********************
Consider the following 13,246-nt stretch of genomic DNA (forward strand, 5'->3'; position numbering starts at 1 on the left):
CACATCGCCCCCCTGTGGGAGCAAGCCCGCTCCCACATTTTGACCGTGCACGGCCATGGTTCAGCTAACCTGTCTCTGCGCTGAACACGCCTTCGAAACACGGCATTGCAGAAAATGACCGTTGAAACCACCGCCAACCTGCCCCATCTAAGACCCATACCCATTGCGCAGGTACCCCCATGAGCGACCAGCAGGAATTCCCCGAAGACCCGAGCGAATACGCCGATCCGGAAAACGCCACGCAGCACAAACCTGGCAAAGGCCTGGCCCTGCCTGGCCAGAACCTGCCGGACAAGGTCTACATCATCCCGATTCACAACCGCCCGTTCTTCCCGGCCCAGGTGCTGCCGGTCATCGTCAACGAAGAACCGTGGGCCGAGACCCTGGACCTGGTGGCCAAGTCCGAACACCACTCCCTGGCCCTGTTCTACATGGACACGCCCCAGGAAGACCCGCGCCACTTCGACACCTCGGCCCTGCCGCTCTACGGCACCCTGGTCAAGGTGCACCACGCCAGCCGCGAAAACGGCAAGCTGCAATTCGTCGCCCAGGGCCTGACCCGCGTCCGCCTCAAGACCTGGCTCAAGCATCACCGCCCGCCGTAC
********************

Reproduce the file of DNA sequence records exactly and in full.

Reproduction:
Consider the following 13,246-nt stretch of genomic DNA (forward strand, 5'->3'; position numbering starts at 1 on the left):
CACATCGCCCCCCTGTGGGAGCAAGCCCGCTCCCACATTTTGACCGTGCACGGCCATGGTTCAGCTAACCTGTCTCTGCGCTGAACACGCCTTCGAAACACGGCATTGCAGAAAATGACCGTTGAAACCACCGCCAACCTGCCCCATCTAAGACCCATACCCATTGCGCAGGTACCCCCATGAGCGACCAGCAGGAATTCCCCGAAGACCCGAGCGAATACGCCGATCCGGAAAACGCCACGCAGCACAAACCTGGCAAAGGCCTGGCCCTGCCTGGCCAGAACCTGCCGGACAAGGTCTACATCATCCCGATTCACAACCGCCCGTTCTTCCCGGCCCAGGTGCTGCCGGTCATCGTCAACGAAGAACCGTGGGCCGAGACCCTGGACCTGGTGGCCAAGTCCGAACACCACTCCCTGGCCCTGTTCTACATGGACACGCCCCAGGAAGACCCGCGCCACTTCGACACCTCGGCCCTGCCGCTCTACGGCACCCTGGTCAAGGTGCACCACGCCAGCCGCGAAAACGGCAAGCTGCAATTCGTCGCCCAGGGCCTGACCCGCGTCCGCCTCAAGACCTGGCTCAAGCATCACCGCCCGCCGTAC